See Susan Sarandon...

Nah, just kidding! A pretty talented fella in his own right.

Not too much can be unearthed about Tim Robbins' early life. He was born on October 16th, 1958 in West Covina, California and the family soon re-located to New York City where he grew up in the Greenwich Village section of town. He, like his significant other, was a product of a strict Catholic upbringing. Unlike her, he was encouraged by his parents to be politically active and to involve himself in the arts. Apparently he took their advice, by the time he turned twelve, he had joined an avant-garde performing group known as the Theater for the New City and performed around town. A dedicated type, he remained with the group for the next seven years or so.

After graduating from high school, Robbins made his way to that prestigious institution known worldwide as the University of New York at Plattsburgh. In his own words, he describes the rigors of the school as a “two year party.” Never one to turn away from a challenge, he took Horace Greeley’s advice and headed west where he enrolled at UCLA. He managed to come up with tuition money by delivering pizzas and busing tables. His hard work paid off and he graduated in 1980 with a degree in theatre. Not long afterwards, he and his buddies formed a group called “Actor’s Gang” that specialized in putting on politically radical types of plays, particularly those by Bertolt Brecht, and other assorted works. To this day, he still serves on the Actors’ Gang Board of Directors.

As the group struggled to make ends meet, Robbins began making appearances in movie roles. His first was in 1983 in something called Toy Soldiers. Just as things started looking up, he took a role that almost doomed his career. It happened to be in the notorious George Lucas bomb that went by the name of Howard the Duck. For his efforts, Robbins was nominated for a Razzie Award as the years “Worst Supporting Actor.”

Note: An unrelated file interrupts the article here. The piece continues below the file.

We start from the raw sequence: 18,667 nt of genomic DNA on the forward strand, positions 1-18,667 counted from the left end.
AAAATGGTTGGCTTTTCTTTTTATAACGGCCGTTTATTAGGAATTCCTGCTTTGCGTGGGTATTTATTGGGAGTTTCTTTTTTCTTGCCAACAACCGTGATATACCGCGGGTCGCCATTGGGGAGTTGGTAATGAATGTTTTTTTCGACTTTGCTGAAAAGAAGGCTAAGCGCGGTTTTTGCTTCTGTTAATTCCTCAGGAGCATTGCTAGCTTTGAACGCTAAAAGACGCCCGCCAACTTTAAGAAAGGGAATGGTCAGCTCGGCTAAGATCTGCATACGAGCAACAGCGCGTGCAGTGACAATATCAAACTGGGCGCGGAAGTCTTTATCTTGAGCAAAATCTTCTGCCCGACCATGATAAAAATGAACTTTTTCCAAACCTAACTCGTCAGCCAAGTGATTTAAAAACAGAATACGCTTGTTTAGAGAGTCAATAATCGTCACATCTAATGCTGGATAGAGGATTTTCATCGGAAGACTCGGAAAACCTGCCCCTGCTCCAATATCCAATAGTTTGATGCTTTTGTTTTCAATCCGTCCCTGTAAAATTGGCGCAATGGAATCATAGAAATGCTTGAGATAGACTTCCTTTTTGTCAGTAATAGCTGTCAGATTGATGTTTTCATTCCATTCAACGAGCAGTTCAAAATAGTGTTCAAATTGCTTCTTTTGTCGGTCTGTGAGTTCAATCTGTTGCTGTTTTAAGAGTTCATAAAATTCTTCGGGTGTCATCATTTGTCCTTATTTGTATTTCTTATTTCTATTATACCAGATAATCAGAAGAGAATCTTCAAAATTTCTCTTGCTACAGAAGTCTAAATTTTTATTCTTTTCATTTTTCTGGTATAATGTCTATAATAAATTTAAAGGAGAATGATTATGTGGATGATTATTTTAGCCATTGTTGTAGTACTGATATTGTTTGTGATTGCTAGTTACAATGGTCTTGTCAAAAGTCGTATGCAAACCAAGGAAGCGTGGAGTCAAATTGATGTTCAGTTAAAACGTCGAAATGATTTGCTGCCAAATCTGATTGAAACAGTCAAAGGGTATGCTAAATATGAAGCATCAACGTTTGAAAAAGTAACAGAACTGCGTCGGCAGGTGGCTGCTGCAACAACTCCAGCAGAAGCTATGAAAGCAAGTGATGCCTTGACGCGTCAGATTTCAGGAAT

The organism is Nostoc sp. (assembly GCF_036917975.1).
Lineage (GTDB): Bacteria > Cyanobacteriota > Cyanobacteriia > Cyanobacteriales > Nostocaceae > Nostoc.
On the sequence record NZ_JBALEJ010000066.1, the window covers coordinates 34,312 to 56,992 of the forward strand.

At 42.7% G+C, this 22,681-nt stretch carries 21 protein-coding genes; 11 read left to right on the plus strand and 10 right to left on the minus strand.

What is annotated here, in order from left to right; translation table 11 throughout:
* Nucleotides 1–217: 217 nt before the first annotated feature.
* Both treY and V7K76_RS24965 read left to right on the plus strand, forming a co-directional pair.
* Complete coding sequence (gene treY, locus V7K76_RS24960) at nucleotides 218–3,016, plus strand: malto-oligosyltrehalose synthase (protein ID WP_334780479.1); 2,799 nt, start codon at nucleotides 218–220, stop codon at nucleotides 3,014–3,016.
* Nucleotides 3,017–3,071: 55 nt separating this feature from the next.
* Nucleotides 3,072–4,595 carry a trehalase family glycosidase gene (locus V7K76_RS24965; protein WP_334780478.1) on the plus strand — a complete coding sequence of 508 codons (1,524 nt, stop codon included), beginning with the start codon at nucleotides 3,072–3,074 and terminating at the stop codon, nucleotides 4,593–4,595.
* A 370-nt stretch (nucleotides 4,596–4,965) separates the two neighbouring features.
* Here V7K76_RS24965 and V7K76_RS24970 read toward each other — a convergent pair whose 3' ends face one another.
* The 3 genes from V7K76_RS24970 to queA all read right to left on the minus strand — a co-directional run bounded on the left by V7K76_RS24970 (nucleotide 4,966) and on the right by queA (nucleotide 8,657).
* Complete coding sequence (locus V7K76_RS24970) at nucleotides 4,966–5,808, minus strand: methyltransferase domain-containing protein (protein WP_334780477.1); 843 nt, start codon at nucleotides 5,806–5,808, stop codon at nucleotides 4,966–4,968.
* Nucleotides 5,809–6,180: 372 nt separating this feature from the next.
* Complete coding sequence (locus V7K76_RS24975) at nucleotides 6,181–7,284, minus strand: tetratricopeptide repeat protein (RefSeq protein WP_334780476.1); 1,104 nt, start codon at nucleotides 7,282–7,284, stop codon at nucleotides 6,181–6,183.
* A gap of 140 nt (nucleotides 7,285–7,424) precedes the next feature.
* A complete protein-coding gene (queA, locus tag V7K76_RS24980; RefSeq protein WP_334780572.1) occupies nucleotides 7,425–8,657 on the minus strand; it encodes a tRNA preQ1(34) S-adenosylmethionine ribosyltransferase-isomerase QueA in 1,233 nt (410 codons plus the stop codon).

He really hit his stride when he played opposite Kevin Costner in 1988 in (to me at least) one of the best baseball movies of all time, Bull Durham. His character, one “Nuke” LaLoosh, depicts a young, flaky pitcher on his way to the majors or “the show” as they refer to it, while his catcher and teacher, an old veteran who dreams of returning to “the show”, prepares for life outside of the game. It was also on the set of the film that he met and started having a relationship with actress Susan Sarandon that still appears to be going strong to this day.

After appearing in such films as Jacob’s Ladder and Jungle Man, Robbins scored his next huge success in Robert Altman’s The Player. The movie was a satire of the film industry and his performance as a low life executive earned him the Best Actor award at that years Cannes Film Festival.

At about the same time, Robbins began to focus his talents on directing. His debut was Bob Roberts, another satirical piece that focused on a right wing, folk singing politician who makes a bid for the Senate. He also wound up starring in the movie and actually competed against himself for the Best Actor award for his performances in both Bob Roberts and The Player. He wound up winning for The Player

Always politically outspoken, both he and Sarandon got themselves into a spot of trouble in 1993. During the Oscars ceremony, they were scheduled to present an award but before doing so wound up giving a speech on the plight of the Haitian refugees who were afflicted with AIDS. The powers that be decided to ban the couple (along with Richard Gere) for their commentary from any further telecasts. Two years later, they (the powers that be ) relented and allowed them back on the program. They responded by cracking jokes about the whole incident.

By the time 1995 rolled around, Robbins directing career had taken off. His efforts in Dead Man Walking, which starred Susan Sarandon and Sean Penn landed all three of them with Oscar nominations. Sarandon was the only winner though and wound up thanking Robbins from the podium and called him her “best partner in crime”. ."

Filmography

Actor

No Small Affair (1984)
The Sure Thing (1985)
Howard the Duck (1986)
Top Gun (1986)
Miss Firecracker (1989)
Bull Durham (1988)
Tape Heads (1988)
Five Corners (1988)
Eric the Viking (1989)
Jacob's Ladder (1990)
Cadillac Man (1990)
Jungle Fever (1991)
The Player (1992)
Bob Roberts (1992)
Short Cuts (1993)
The Hudsucker Proxy (1994)
The Shawshank Redemption (1994)
The Typewriter, the Rifle & the Movie Camera (1996)
Nothing to Lose (1997)
Arlington Road (1999)
Austin Powers 2: The Spy Who Shagged Me(1999)
Cradle Will Rock (1999) (voice)
Mission to Mars (2000)
High Fidelity (2000)
AntiTrust (2001)
Human Nature(2001)
The Truth About Charlie (2002)
Code 46 (2004)

Director

Bob Roberts (1992)
Dead Man Walking (1995)
Cradle Will Rock (1999)

Writer

Bob Roberts (1992)
Dead Man Walking (1995)
Cradle Will Rock (1999) http://www.geocities.com/Hollywood/Academy/9952/biography.html

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